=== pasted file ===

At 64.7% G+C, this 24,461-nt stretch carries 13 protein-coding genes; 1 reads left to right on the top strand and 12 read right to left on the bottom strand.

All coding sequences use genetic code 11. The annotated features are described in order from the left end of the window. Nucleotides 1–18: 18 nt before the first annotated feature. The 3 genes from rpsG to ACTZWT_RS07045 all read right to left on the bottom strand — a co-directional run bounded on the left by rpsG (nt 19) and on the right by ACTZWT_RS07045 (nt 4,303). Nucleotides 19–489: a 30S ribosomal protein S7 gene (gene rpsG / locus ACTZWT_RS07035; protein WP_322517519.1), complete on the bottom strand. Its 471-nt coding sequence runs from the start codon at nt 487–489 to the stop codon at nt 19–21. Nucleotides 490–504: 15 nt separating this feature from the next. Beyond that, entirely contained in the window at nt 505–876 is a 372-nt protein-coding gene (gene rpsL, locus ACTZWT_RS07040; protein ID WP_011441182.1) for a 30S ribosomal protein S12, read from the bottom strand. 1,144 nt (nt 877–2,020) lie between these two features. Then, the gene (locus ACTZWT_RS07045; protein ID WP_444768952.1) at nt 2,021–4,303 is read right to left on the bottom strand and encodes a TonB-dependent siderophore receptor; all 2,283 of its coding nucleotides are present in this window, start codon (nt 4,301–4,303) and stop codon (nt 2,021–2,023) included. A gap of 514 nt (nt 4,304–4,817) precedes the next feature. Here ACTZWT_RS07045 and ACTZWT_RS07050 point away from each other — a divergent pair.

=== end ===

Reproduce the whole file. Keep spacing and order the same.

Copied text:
At 64.7% G+C, this 24,461-nt stretch carries 13 protein-coding genes; 1 reads left to right on the top strand and 12 read right to left on the bottom strand.

All coding sequences use genetic code 11. The annotated features are described in order from the left end of the window. Nucleotides 1–18: 18 nt before the first annotated feature. The 3 genes from rpsG to ACTZWT_RS07045 all read right to left on the bottom strand — a co-directional run bounded on the left by rpsG (nt 19) and on the right by ACTZWT_RS07045 (nt 4,303). Nucleotides 19–489: a 30S ribosomal protein S7 gene (gene rpsG / locus ACTZWT_RS07035; protein WP_322517519.1), complete on the bottom strand. Its 471-nt coding sequence runs from the start codon at nt 487–489 to the stop codon at nt 19–21. Nucleotides 490–504: 15 nt separating this feature from the next. Beyond that, entirely contained in the window at nt 505–876 is a 372-nt protein-coding gene (gene rpsL, locus ACTZWT_RS07040; protein ID WP_011441182.1) for a 30S ribosomal protein S12, read from the bottom strand. 1,144 nt (nt 877–2,020) lie between these two features. Then, the gene (locus ACTZWT_RS07045; protein ID WP_444768952.1) at nt 2,021–4,303 is read right to left on the bottom strand and encodes a TonB-dependent siderophore receptor; all 2,283 of its coding nucleotides are present in this window, start codon (nt 4,301–4,303) and stop codon (nt 2,021–2,023) included. A gap of 514 nt (nt 4,304–4,817) precedes the next feature. Here ACTZWT_RS07045 and ACTZWT_RS07050 point away from each other — a divergent pair.